Introduction to Multimodal CX
Move over, single-channel CX. Multimodal CX is taking over (and that’s a good thing). Just like smartphones replaced voice-only mobile phones—and redefined how we interact with our mobile devices—multimodality is transforming our customer experience interactions. And the evolution is gaining speed. Soon, most, if not all, customer experiences will be multimodal experiences. There is no going back.
Even if you’ve never heard of multimodal CX by name, odds are you’ve interacted with it. That’s because more and more companies are adopting the technology—and for good reason. Multimodal CX solves several self-service pain points experienced by customers across all industries and, as a result, increases self-service adoption rates. And in a world where more customers prefer self-service—and have higher CX expectations than ever—delivering a positive experience matters. (Of course, saving money by deflecting low-value calls away from the contact center doesn’t hurt either.) With that in mind, let’s take a closer look at just what multimodal CX is and what it takes to create a winning multimodal experience.
What is Multimodal CX?
Attend a customer experience industry event these days and you’ll most likely hear the terms “multi-modal” or “multimodal” or “multimodality” used to describe a method of communicating with customers. As its name implies, multimodal CX enables customers to communicate with a brand using multiple modes of interaction: voice, visual, text, etc. So, instead of simply speaking with a chatbot, customers are also offered visual and/or textual guidance for greater clarity and navigational ease of use.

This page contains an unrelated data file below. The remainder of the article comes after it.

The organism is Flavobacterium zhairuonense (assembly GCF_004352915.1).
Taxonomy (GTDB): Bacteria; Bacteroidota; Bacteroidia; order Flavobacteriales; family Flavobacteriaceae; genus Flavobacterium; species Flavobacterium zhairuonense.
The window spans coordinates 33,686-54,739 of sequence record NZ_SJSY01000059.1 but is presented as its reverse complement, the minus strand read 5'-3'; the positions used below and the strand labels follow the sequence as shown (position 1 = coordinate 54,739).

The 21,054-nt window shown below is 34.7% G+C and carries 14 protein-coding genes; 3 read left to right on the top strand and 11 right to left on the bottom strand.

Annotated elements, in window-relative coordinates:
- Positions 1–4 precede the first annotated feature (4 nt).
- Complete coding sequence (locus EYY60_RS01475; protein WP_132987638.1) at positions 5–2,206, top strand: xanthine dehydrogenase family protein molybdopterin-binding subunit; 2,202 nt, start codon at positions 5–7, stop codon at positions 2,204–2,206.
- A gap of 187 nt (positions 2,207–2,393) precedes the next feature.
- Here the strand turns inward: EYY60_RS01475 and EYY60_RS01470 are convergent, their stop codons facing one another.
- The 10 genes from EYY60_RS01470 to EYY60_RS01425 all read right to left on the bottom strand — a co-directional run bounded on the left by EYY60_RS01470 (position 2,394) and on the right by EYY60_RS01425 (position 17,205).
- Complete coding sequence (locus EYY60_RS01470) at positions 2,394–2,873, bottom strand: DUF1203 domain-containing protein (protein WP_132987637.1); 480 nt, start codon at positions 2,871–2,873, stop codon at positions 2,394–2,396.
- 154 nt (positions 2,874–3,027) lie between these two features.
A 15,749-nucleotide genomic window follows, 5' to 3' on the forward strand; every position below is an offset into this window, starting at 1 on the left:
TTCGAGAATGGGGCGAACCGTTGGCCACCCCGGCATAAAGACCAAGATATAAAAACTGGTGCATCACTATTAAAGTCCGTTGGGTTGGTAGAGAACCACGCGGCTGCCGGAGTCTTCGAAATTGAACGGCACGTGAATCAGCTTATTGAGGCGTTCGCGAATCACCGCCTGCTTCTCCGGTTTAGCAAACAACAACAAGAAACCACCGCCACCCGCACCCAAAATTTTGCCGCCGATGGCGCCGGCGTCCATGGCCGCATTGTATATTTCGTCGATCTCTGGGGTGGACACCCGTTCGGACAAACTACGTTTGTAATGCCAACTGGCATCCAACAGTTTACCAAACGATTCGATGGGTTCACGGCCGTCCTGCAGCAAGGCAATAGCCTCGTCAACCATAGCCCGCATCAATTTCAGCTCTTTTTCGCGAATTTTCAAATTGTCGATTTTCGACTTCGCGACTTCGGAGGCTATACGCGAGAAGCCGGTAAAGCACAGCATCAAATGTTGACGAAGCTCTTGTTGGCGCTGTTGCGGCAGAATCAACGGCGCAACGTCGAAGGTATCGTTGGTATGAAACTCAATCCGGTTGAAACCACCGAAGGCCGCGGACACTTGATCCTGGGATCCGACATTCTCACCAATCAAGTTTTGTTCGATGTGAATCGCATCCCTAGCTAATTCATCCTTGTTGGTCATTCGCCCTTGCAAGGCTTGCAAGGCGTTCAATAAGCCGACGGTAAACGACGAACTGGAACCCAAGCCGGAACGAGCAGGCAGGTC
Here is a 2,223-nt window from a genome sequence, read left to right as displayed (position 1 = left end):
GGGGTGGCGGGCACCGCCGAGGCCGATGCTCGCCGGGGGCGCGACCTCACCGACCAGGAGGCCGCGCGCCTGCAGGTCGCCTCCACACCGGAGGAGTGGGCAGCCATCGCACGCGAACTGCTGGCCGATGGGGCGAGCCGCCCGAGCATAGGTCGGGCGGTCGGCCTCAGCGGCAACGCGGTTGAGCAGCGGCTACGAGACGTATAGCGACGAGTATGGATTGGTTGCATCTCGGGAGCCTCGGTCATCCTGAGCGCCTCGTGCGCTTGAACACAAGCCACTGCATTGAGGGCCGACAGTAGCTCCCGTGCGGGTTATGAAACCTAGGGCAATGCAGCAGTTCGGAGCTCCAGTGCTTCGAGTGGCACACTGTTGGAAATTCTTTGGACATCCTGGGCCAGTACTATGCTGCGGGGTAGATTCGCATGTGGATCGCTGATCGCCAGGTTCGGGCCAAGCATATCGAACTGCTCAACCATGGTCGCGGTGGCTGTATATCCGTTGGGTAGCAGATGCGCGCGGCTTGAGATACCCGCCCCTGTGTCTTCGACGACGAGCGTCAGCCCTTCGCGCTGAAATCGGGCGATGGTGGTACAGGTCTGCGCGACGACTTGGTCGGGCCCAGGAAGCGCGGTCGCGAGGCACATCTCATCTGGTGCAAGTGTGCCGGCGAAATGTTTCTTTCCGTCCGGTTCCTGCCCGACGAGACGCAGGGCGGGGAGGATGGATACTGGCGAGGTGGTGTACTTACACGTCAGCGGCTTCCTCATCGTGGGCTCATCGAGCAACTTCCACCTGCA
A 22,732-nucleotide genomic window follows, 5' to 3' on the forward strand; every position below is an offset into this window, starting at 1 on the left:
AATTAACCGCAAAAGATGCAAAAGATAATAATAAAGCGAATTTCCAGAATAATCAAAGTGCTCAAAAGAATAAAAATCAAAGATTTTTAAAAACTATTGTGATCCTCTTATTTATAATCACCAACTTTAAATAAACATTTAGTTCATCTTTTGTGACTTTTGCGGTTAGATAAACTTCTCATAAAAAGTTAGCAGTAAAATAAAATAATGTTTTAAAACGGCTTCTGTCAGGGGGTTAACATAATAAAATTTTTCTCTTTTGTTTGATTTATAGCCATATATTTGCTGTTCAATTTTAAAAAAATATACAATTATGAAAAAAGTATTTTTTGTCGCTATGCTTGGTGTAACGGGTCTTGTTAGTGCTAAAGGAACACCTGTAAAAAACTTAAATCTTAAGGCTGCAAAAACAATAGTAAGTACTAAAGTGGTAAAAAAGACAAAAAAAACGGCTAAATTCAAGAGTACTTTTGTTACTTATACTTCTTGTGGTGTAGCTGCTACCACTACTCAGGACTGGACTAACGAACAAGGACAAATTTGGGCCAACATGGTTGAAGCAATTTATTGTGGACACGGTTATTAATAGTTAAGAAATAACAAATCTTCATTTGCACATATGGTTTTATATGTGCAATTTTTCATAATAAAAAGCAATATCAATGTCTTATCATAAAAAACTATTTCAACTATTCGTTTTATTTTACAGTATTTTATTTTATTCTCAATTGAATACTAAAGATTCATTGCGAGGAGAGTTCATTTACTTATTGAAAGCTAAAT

Why Multimodal CX Matters in Today’s Digital Landscape
Just how much of an impact can multimodal CX have on a company’s self-service experience? Consider this: if you’ve ever tried to pay a bill, change a service plan or update an account address on your smartphone, you’ve probably answered questions from a not-quite-human voice. Depending on how well that voicebot understood your responses, you were either guided toward successful self-resolution or reduced to shouting “representative!” at the top of your lungs.
Now, flip the script. How do you think your customers feel when they are misunderstood by your company’s automated voice recognition system? In a recent Forrester study commissioned by Uniphore, only 1 in 4 business decision-makers said that they would be extremely satisfied with the CX received as a customer of their company. That’s not good. By switching from single-mode to multimodal CX, you can create a better, more intuitive experience for customers with less chance of miscommunication.
The Rise of Cross-Channel Customer Interactions
Interest in cross-channel CX has been growing steadily for years, accelerating rapidly in the wake of the 2020 global pandemic. As a result of that experience, more people are familiar and comfortable with remote interactions than ever before. They’ve also developed a healthy appetite—and high expectations—for digital experiences. With its ease of use and fewer friction points, cross-channel CX sets the bar particularly high. And if the past is any indication, once customers develop a CX preference, there’s no going back.